[15].    S Conroy, (Deputy Leader of the Government in the Senate), ‘Second reading speech: Military Justice (Interim Measures) Bill (No. 1) 2009 and Military Justice (Interim Measures) Bill (No. 2) 2009’, Senate, Debates, p. 6070, 9 September 2009, viewed 25 May 2011, http://parlinfo.aph.gov.au/parlInfo/search/display/display.w3p;query=Id%3A%22chamber%2Fhansards%2F2009-09-09%2F0056%22

[16].     Ibid.

[17].     R McClelland (Attorney-General), ‘Second reading speech: Military Court of Australia Bill 2010’, House of Representatives, Debates, 24 June 2010, p. 6522, viewed 25 May 2011, http://parlinfo.aph.gov.au/parlInfo/search/display/display.w3p;query=Id%3A%22chamber%2Fhansardr%2F2010-06-24%2F0022%22

[18].     Australian Labor Party, Election 2010: Plan for Defence, [undated], p. 9, viewed 25 May 2011, http://parlinfo.aph.gov.au/parlInfo/search/display/display.w3p;query=Id%3A%22library%2Fpartypol%2FN0OX6%22

[19].     S Smith (Minister for Defence), ‘Second reading speech: Military Justice (Interim Measures) Amendment Bill 2011’, House of Representatives, Debates, 12 May 2011, p. 10, viewed 25 May 2011, http://parlinfo.aph.gov.au/parlInfo/search/display/display.w3p;query=Id%3A%22chamber%2Fhansardr%2F2011-05-12%2F0019%22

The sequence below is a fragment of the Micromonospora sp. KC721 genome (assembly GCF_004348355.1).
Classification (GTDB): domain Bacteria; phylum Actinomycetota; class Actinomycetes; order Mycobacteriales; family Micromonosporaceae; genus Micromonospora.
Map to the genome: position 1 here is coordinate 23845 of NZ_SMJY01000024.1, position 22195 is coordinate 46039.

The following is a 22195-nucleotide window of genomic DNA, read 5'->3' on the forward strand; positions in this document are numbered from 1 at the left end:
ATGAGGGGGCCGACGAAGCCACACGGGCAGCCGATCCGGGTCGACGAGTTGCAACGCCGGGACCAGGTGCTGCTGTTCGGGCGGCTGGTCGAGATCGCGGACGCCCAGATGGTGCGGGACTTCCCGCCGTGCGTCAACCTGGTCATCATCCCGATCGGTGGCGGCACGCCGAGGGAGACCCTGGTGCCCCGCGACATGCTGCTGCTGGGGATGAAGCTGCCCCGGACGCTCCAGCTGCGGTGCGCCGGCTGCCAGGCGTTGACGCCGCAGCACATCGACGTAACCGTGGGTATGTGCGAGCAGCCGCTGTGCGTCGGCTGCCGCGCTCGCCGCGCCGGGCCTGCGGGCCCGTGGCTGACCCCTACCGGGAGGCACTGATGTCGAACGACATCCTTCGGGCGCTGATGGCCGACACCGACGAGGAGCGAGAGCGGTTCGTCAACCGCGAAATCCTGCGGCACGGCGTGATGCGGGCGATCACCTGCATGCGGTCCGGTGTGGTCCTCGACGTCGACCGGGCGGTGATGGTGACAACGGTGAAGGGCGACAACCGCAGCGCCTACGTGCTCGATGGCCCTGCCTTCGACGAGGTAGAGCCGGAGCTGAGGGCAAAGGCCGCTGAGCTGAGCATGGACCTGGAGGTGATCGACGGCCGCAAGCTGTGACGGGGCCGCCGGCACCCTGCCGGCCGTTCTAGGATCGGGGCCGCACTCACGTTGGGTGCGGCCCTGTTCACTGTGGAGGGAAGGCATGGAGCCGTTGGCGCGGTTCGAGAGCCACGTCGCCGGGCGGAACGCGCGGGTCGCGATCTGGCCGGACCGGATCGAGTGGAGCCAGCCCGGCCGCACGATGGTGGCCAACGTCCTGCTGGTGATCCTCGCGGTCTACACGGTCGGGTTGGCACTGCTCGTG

[20].     Senate Selection of Bills Committee, Report no. 6 of 2011, Senate, Canberra, 12 May 2011, viewed 25 May 2011, http://www.aph.gov.au/Senate/committee/selectionbills_ctte/reports/2011/rep0611.pdf

[21].     B Billson, ‘Second reading speech: Military Justice (Interim Measures) Bill (No. 1) 2009’, House of Representatives, Debates, 14 September 2009, p. 9463, viewed 25 May 2011, http://parlinfo.aph.gov.au/parlInfo/search/display/display.w3p;query=Id%3A%22chamber%2Fhansardr%2F2009-09-14%2F0084%22

[22].     B Baldwin, ‘Second reading speech: Military Justice (Interim Measures) Bill (No. 1) 2009’, House of Representatives, Debates, 14 September 2009, p. 9449, viewed 25 May 2011, http://parlinfo.aph.gov.au/parlInfo/search/display/display.w3p;query=Id%3A%22chamber%2Fhansardr%2F2009-09-14%2F0077%22

[23].     Explanatory Memorandum, Military Justice (Interim Measures) Amendment Bill 2011, p. 2.

For copyright reasons some linked items are only available to members of Parliament.